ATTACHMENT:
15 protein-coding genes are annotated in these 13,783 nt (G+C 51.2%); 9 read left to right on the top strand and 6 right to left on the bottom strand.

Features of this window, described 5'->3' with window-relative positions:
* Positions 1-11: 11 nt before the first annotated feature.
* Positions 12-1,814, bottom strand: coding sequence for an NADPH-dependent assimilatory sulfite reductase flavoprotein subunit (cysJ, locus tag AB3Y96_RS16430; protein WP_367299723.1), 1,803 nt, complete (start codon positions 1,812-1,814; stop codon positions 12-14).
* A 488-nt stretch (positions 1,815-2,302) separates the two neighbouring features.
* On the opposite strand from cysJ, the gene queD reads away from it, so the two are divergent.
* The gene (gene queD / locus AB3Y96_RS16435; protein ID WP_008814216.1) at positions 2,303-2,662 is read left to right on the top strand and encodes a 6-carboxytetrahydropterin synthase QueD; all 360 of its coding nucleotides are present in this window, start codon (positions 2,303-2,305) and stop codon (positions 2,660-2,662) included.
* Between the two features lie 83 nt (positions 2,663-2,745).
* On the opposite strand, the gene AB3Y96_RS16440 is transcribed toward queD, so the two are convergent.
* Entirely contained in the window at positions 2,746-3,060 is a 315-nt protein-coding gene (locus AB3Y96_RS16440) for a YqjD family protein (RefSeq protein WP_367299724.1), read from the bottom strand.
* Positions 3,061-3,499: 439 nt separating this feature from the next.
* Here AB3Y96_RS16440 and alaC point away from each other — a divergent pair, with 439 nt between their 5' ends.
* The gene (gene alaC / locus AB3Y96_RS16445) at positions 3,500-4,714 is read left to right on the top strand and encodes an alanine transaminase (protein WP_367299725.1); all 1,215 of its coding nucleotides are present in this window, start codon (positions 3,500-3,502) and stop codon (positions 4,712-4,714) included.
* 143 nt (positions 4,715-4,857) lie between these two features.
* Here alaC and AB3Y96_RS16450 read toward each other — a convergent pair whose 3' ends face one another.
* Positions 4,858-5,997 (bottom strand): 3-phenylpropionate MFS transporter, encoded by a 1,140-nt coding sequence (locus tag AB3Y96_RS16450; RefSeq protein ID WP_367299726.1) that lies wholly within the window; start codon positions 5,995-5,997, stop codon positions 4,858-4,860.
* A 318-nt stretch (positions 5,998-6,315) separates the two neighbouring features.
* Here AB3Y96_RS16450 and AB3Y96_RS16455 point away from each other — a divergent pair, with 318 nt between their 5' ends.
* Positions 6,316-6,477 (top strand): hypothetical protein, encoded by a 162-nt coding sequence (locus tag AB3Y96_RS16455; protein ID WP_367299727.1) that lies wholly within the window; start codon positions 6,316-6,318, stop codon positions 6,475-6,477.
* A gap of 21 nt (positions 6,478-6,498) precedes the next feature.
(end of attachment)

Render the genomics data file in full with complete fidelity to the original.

15 protein-coding genes are annotated in these 13,783 nt (G+C 51.2%); 9 read left to right on the top strand and 6 right to left on the bottom strand.

Features of this window, described 5'->3' with window-relative positions:
* Positions 1-11: 11 nt before the first annotated feature.
* Positions 12-1,814, bottom strand: coding sequence for an NADPH-dependent assimilatory sulfite reductase flavoprotein subunit (cysJ, locus tag AB3Y96_RS16430; protein WP_367299723.1), 1,803 nt, complete (start codon positions 1,812-1,814; stop codon positions 12-14).
* A 488-nt stretch (positions 1,815-2,302) separates the two neighbouring features.
* On the opposite strand from cysJ, the gene queD reads away from it, so the two are divergent.
* The gene (gene queD / locus AB3Y96_RS16435; protein ID WP_008814216.1) at positions 2,303-2,662 is read left to right on the top strand and encodes a 6-carboxytetrahydropterin synthase QueD; all 360 of its coding nucleotides are present in this window, start codon (positions 2,303-2,305) and stop codon (positions 2,660-2,662) included.
* Between the two features lie 83 nt (positions 2,663-2,745).
* On the opposite strand, the gene AB3Y96_RS16440 is transcribed toward queD, so the two are convergent.
* Entirely contained in the window at positions 2,746-3,060 is a 315-nt protein-coding gene (locus AB3Y96_RS16440) for a YqjD family protein (RefSeq protein WP_367299724.1), read from the bottom strand.
* Positions 3,061-3,499: 439 nt separating this feature from the next.
* Here AB3Y96_RS16440 and alaC point away from each other — a divergent pair, with 439 nt between their 5' ends.
* The gene (gene alaC / locus AB3Y96_RS16445) at positions 3,500-4,714 is read left to right on the top strand and encodes an alanine transaminase (protein WP_367299725.1); all 1,215 of its coding nucleotides are present in this window, start codon (positions 3,500-3,502) and stop codon (positions 4,712-4,714) included.
* 143 nt (positions 4,715-4,857) lie between these two features.
* Here alaC and AB3Y96_RS16450 read toward each other — a convergent pair whose 3' ends face one another.
* Positions 4,858-5,997 (bottom strand): 3-phenylpropionate MFS transporter, encoded by a 1,140-nt coding sequence (locus tag AB3Y96_RS16450; RefSeq protein ID WP_367299726.1) that lies wholly within the window; start codon positions 5,995-5,997, stop codon positions 4,858-4,860.
* A 318-nt stretch (positions 5,998-6,315) separates the two neighbouring features.
* Here AB3Y96_RS16450 and AB3Y96_RS16455 point away from each other — a divergent pair, with 318 nt between their 5' ends.
* Positions 6,316-6,477 (top strand): hypothetical protein, encoded by a 162-nt coding sequence (locus tag AB3Y96_RS16455; protein ID WP_367299727.1) that lies wholly within the window; start codon positions 6,316-6,318, stop codon positions 6,475-6,477.
* A gap of 21 nt (positions 6,478-6,498) precedes the next feature.